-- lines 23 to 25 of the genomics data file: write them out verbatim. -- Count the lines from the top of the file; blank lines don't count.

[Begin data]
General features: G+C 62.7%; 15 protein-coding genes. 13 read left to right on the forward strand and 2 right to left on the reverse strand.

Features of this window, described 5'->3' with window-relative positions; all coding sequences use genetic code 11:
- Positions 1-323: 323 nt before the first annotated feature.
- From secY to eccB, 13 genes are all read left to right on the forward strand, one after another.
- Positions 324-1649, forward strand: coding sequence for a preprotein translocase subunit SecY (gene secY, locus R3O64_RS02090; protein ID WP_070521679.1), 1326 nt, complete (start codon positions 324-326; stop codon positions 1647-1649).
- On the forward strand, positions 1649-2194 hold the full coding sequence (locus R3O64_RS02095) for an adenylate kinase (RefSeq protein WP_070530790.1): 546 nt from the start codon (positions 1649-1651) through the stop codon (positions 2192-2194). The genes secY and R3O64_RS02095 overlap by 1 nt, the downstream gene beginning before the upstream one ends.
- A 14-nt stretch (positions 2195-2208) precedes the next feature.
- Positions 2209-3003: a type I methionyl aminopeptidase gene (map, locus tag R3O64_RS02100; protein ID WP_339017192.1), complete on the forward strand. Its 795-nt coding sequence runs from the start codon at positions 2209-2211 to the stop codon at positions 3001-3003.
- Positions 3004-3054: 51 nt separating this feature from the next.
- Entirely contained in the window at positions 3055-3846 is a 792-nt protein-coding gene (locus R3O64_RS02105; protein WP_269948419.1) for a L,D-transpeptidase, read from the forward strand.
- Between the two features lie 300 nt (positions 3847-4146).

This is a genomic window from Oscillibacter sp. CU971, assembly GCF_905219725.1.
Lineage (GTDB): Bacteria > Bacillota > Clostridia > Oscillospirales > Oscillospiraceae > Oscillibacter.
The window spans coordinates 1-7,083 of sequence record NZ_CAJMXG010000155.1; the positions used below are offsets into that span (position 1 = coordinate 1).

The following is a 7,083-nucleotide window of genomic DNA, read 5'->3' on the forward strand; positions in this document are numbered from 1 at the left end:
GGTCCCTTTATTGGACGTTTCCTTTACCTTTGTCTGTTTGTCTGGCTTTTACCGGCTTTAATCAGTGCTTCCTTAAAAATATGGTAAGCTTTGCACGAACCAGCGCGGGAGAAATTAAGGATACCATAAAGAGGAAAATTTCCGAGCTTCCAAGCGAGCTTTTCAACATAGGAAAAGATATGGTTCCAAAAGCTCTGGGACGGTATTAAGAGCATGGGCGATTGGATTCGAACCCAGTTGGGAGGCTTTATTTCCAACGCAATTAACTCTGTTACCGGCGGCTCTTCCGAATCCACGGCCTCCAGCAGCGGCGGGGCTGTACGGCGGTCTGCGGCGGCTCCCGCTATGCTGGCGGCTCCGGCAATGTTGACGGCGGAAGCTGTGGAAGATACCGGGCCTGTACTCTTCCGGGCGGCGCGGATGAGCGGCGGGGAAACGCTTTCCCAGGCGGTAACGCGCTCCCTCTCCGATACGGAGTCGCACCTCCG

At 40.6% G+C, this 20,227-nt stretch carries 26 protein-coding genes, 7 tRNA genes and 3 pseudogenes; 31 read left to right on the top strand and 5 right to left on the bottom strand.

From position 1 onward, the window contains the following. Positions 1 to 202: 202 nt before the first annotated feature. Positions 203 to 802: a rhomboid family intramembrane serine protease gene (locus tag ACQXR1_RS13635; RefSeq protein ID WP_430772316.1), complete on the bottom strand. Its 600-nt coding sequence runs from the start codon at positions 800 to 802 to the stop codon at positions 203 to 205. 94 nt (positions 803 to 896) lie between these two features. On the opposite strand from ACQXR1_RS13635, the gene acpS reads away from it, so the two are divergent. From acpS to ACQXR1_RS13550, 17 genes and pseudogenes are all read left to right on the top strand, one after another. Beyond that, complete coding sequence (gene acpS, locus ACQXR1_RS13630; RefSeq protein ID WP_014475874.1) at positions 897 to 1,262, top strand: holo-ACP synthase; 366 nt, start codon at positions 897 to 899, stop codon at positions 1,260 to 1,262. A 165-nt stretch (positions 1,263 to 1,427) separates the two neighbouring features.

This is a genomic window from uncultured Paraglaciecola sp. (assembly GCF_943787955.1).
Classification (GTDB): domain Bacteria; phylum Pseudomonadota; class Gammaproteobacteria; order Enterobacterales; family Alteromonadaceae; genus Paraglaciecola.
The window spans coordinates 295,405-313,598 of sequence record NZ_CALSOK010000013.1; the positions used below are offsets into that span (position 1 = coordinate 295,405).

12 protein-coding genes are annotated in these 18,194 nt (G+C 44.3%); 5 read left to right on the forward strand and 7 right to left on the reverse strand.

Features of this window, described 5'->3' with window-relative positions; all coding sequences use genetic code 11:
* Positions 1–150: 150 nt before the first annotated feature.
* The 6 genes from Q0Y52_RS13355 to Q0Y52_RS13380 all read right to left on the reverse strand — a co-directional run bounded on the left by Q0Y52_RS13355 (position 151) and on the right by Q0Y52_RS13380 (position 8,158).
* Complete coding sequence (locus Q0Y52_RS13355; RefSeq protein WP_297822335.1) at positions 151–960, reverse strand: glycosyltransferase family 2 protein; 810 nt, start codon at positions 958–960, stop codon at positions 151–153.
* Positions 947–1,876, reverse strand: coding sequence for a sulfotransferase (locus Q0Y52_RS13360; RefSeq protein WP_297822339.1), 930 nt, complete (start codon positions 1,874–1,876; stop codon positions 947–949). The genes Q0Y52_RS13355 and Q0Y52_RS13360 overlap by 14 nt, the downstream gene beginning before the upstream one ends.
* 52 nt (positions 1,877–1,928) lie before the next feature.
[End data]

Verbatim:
Features of this window, described 5'->3' with window-relative positions; all coding sequences use genetic code 11:
* Positions 1–150: 150 nt before the first annotated feature.
* The 6 genes from Q0Y52_RS13355 to Q0Y52_RS13380 all read right to left on the reverse strand — a co-directional run bounded on the left by Q0Y52_RS13355 (position 151) and on the right by Q0Y52_RS13380 (position 8,158).